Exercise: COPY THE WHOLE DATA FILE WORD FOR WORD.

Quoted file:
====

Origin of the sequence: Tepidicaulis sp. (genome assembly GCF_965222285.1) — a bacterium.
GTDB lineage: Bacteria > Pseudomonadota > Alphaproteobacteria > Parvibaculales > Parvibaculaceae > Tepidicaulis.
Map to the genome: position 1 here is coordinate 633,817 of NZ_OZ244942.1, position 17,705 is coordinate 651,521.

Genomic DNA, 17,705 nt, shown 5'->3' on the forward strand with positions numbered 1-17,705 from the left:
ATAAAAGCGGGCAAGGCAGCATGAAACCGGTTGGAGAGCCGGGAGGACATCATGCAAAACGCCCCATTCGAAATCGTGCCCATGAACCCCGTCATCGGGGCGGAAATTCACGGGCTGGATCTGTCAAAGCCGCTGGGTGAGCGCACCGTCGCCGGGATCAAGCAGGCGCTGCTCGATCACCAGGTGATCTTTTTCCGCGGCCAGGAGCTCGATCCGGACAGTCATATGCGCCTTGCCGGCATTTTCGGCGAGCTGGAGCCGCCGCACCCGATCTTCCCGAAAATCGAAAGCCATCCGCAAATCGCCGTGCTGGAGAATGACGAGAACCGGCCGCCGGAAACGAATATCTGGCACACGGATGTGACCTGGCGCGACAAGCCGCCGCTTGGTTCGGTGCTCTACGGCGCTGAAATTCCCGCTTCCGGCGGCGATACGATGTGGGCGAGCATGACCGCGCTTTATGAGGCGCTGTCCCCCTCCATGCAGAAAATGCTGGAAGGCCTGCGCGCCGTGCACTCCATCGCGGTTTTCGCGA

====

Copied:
Origin of the sequence: Tepidicaulis sp. (genome assembly GCF_965222285.1) — a bacterium.
GTDB lineage: Bacteria > Pseudomonadota > Alphaproteobacteria > Parvibaculales > Parvibaculaceae > Tepidicaulis.
Map to the genome: position 1 here is coordinate 633,817 of NZ_OZ244942.1, position 17,705 is coordinate 651,521.

Genomic DNA, 17,705 nt, shown 5'->3' on the forward strand with positions numbered 1-17,705 from the left:
ATAAAAGCGGGCAAGGCAGCATGAAACCGGTTGGAGAGCCGGGAGGACATCATGCAAAACGCCCCATTCGAAATCGTGCCCATGAACCCCGTCATCGGGGCGGAAATTCACGGGCTGGATCTGTCAAAGCCGCTGGGTGAGCGCACCGTCGCCGGGATCAAGCAGGCGCTGCTCGATCACCAGGTGATCTTTTTCCGCGGCCAGGAGCTCGATCCGGACAGTCATATGCGCCTTGCCGGCATTTTCGGCGAGCTGGAGCCGCCGCACCCGATCTTCCCGAAAATCGAAAGCCATCCGCAAATCGCCGTGCTGGAGAATGACGAGAACCGGCCGCCGGAAACGAATATCTGGCACACGGATGTGACCTGGCGCGACAAGCCGCCGCTTGGTTCGGTGCTCTACGGCGCTGAAATTCCCGCTTCCGGCGGCGATACGATGTGGGCGAGCATGACCGCGCTTTATGAGGCGCTGTCCCCCTCCATGCAGAAAATGCTGGAAGGCCTGCGCGCCGTGCACTCCATCGCGGTTTTCGCGA